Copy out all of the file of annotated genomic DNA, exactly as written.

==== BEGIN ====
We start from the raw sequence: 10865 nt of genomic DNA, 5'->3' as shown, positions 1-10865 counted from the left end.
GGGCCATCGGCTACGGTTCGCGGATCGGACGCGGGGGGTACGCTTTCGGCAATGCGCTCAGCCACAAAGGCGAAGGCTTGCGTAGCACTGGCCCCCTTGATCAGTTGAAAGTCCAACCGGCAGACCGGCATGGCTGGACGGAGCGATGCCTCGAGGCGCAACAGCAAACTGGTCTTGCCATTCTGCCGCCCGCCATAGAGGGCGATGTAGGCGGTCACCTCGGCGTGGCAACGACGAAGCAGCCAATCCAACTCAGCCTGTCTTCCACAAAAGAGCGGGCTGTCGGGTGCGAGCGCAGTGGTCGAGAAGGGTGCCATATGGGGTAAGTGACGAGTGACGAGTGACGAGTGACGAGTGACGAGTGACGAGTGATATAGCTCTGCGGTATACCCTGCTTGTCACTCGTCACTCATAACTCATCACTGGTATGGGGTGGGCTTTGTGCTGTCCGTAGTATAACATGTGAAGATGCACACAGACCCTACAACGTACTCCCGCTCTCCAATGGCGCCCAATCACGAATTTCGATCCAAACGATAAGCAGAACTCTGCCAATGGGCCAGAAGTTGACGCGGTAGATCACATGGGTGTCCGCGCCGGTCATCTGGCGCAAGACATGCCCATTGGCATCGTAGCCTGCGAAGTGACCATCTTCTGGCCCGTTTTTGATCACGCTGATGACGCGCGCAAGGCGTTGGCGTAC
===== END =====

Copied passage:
We start from the raw sequence: 10865 nt of genomic DNA, 5'->3' as shown, positions 1-10865 counted from the left end.
GGGCCATCGGCTACGGTTCGCGGATCGGACGCGGGGGGTACGCTTTCGGCAATGCGCTCAGCCACAAAGGCGAAGGCTTGCGTAGCACTGGCCCCCTTGATCAGTTGAAAGTCCAACCGGCAGACCGGCATGGCTGGACGGAGCGATGCCTCGAGGCGCAACAGCAAACTGGTCTTGCCATTCTGCCGCCCGCCATAGAGGGCGATGTAGGCGGTCACCTCGGCGTGGCAACGACGAAGCAGCCAATCCAACTCAGCCTGTCTTCCACAAAAGAGCGGGCTGTCGGGTGCGAGCGCAGTGGTCGAGAAGGGTGCCATATGGGGTAAGTGACGAGTGACGAGTGACGAGTGACGAGTGACGAGTGACGAGTGATATAGCTCTGCGGTATACCCTGCTTGTCACTCGTCACTCATAACTCATCACTGGTATGGGGTGGGCTTTGTGCTGTCCGTAGTATAACATGTGAAGATGCACACAGACCCTACAACGTACTCCCGCTCTCCAATGGCGCCCAATCACGAATTTCGATCCAAACGATAAGCAGAACTCTGCCAATGGGCCAGAAGTTGACGCGGTAGATCACATGGGTGTCCGCGCCGGTCATCTGGCGCAAGACATGCCCATTGGCATCGTAGCCTGCGAAGTGACCATCTTCTGGCCCGTTTTTGATCACGCTGATGACGCGCGCAAGGCGTTGGCGTAC